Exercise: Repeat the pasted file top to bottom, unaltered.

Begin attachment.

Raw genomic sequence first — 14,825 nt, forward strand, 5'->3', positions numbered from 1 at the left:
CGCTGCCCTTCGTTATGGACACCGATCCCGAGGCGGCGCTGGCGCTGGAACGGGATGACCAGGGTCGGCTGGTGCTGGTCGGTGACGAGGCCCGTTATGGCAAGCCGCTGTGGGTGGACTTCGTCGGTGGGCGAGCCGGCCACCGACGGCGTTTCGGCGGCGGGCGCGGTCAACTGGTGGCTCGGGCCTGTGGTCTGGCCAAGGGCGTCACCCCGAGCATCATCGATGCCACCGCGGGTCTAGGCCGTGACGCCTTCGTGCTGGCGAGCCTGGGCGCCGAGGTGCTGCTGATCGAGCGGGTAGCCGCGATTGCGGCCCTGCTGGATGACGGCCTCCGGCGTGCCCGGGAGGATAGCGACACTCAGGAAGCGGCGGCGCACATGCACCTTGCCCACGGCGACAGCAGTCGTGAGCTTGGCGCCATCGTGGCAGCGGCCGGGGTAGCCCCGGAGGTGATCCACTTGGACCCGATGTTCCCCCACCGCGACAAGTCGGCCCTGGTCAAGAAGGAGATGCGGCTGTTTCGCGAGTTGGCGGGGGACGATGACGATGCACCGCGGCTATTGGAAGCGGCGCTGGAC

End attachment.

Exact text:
Raw genomic sequence first — 14,825 nt, forward strand, 5'->3', positions numbered from 1 at the left:
CGCTGCCCTTCGTTATGGACACCGATCCCGAGGCGGCGCTGGCGCTGGAACGGGATGACCAGGGTCGGCTGGTGCTGGTCGGTGACGAGGCCCGTTATGGCAAGCCGCTGTGGGTGGACTTCGTCGGTGGGCGAGCCGGCCACCGACGGCGTTTCGGCGGCGGGCGCGGTCAACTGGTGGCTCGGGCCTGTGGTCTGGCCAAGGGCGTCACCCCGAGCATCATCGATGCCACCGCGGGTCTAGGCCGTGACGCCTTCGTGCTGGCGAGCCTGGGCGCCGAGGTGCTGCTGATCGAGCGGGTAGCCGCGATTGCGGCCCTGCTGGATGACGGCCTCCGGCGTGCCCGGGAGGATAGCGACACTCAGGAAGCGGCGGCGCACATGCACCTTGCCCACGGCGACAGCAGTCGTGAGCTTGGCGCCATCGTGGCAGCGGCCGGGGTAGCCCCGGAGGTGATCCACTTGGACCCGATGTTCCCCCACCGCGACAAGTCGGCCCTGGTCAAGAAGGAGATGCGGCTGTTTCGCGAGTTGGCGGGGGACGATGACGATGCACCGCGGCTATTGGAAGCGGCGCTGGAC